Along with light, sound is one of the most important ways in which we experience the world. For most people, sound is a fundamental part of every moment. You might not hear the terms frequency and amplitude in everyday conversation but almost everyone knows these same properties by the names low and high pitch and loudness. For example, musical notes are different frequencies of sound. This section describes the basic properties of sound and how we perceive and understand voices and music.
Basic properties of sound
What are sound waves?
Sound is a longitudinal wave, like the compression wave on a Slinky™ spring. Sound waves are similar except that they are much higher frequency and it is air that is being alternately compressed and expanded rather than the coils of a spring.
The range of sounds we can hear
We perceive different frequencies as having different pitch. The lowest frequency humans can ordinarily hear is a deep hum at a frequency around 20 Hz. Even this frequency is so fast that you cannot see the vibration with your eye; instead, you can only see a slight blur.
The highest frequency that a young, healthy human ear can ordinarily perceive is a high-pitched whine at a frequency near 20,000 Hz.
Age and species effects
Physically, sound is a pressure oscillation, usually in air but also in water and even solid rock. However, sound also describes the perception of the physical wave. Perception varies a great deal among species and even among individuals of the same species. For example, to a human ear, a 50,000 Hz sound wave is perceived as no sound at all—totally quiet. Few adults can hear sounds at frequencies higher than about 15,000 Hz whereas young children can often hear sounds higher than 20,000 Hz. Most of the information content of sound in human voices falls in the frequency range from 100 to about 2,000 Hz. Large animals such as whales can hear lower frequencies than humans, as low as a few hertz. Small animals such as bats can hear frequencies higher than 100,000 Hz. Bats “see” with sound as well as we see with light.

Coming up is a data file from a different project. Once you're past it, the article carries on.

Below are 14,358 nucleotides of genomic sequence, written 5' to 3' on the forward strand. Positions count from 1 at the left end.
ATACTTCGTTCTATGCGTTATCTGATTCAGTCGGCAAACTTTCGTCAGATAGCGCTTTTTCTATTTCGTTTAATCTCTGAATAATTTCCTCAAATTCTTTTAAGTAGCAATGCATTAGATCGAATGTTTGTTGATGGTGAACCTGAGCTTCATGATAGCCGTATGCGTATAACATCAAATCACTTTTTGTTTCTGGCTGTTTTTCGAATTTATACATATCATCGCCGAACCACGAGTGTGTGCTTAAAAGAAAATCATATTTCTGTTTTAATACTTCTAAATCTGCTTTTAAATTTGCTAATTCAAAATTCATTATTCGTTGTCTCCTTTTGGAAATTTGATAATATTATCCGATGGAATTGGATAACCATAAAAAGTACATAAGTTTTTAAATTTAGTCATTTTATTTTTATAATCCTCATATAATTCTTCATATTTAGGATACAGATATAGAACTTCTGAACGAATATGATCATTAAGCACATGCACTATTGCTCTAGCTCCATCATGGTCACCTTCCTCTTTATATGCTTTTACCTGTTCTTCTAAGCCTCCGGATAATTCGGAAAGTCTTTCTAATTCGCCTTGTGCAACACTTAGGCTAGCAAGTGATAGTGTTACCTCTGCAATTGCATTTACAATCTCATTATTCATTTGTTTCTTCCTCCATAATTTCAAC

We also perceive sound to have a loudness. The loudness of a sound depends on the amplitude of the wave. A loud sound has a larger amplitude than a soft sound of the same frequency. A stereo’s speaker moves back and forth a greater distance when producing a loud sound than when producing a soft sound. The larger amplitude of the speaker’s motion causes larger amplitude pressure variations in the air.
Almost all sound you hear contains many simultaneous frequencies at once. Even a “clean” musical instrument sound contains a dominant frequency, called the fundamental, and many overtones, which are additional frequencies that give the sound its characteristic “piano-ness” or “guitar-ness.” The fundamental frequency is also called the first harmonic; the higher frequency overtones are called the second harmonic, third harmonic, and so on. The graph on the right is a frequency spectrum, which shows a range of frequencies up to around 2,500 Hz with the loudest peaks at 400, 800,
1,600, and 2,000 Hz.
Harmonics and overtones
The naming convention for fundamental frequencies, overtones, and harmonics can be confusing. Here is a table that shows the correspondence between the fundamental frequency and overtone terminology and the harmonics terminology:
Harmonics and overtones
Fundamental and overtone terminology
Test your knowledge
A dog whistle is used to train dogs. It gets the attention of dogs but is silent to humans. Why is this?
A dog whistle creates a sound with a frequency that is higher than the human hearing range. Although the frequency is beyond the human hearing range, it is within the range of dogs.